Reducing taxes and deficit are least of Scots voters’ priorities, poll finds


Ipsos Mori/BBC poll is welcomed by the SNP

VOTERS in Scotland are least concerned about eliminating the deficit and reducing taxes, a new poll has found.

The survey asked Scots about their economic priorities ahead of May’s General Election and found that policies towards higher wages and taxes were far more popular.

The most popular policy out of 11 options given was to increase the minimum wage, which had an approval rating of 8.2 (out of 10).

Other popular policies included introducing a mansion tax on homes worth over PS2m, and increasing spending on public services even if it meant the deficit doesn’t get eliminated.

The survey by Ipsos Mori, commissioned by BBC Scotland, contacted more than 1,000 adults in Scotland between 19 and 25 March.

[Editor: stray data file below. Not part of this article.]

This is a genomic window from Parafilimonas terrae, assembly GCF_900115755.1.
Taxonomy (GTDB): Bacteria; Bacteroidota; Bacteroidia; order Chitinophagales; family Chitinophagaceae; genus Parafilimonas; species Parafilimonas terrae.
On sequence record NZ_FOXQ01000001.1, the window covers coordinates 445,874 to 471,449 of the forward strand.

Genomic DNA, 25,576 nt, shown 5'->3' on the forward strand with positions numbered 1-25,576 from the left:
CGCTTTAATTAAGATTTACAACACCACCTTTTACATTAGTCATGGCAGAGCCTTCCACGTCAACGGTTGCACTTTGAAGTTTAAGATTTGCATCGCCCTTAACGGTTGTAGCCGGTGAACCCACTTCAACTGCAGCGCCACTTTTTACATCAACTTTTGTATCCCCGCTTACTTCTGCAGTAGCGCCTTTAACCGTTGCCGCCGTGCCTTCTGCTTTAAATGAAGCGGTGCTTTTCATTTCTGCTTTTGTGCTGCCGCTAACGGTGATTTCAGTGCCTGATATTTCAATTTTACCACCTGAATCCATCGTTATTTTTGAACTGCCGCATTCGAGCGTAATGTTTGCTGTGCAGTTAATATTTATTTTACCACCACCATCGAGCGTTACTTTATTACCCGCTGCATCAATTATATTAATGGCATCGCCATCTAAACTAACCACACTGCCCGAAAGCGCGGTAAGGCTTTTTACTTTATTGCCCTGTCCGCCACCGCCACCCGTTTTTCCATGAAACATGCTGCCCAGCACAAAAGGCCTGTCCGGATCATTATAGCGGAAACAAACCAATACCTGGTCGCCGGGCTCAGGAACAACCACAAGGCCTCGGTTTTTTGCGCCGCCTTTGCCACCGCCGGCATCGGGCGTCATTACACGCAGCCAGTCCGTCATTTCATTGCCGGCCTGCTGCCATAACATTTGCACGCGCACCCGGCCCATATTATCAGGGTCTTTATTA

Mark Diffley, director of Ipsos MORI Scotland, told BBC Scotland: “What’s interesting, however, is that voters don’t appear to be just thinking about their own situations in deciding election priorities.

“Support for increasing the minimum wage is actually highest among those who are retired (average score 8.6) while raising pension levels is the top economic priority for those aged 25-34 (7.9 out of 10) and the second highest economic priority of those aged 35-54 (also 7.9).”

A guarantee that old age pensions would rise over the next five years scored 7.9 while stopping energy companies from increasing prices for 20 months scored 7.7 in the poll.

The findings were welcomed by SNP deputy first minister John Swinney, who said: “This survey reinforces the fact that the SNP’s priorities at Westminster reflect Scotland’s priorities – and the only way we can make them Westminster’s priories is by voting SNP on May 7.”

Picture by hitthatswtich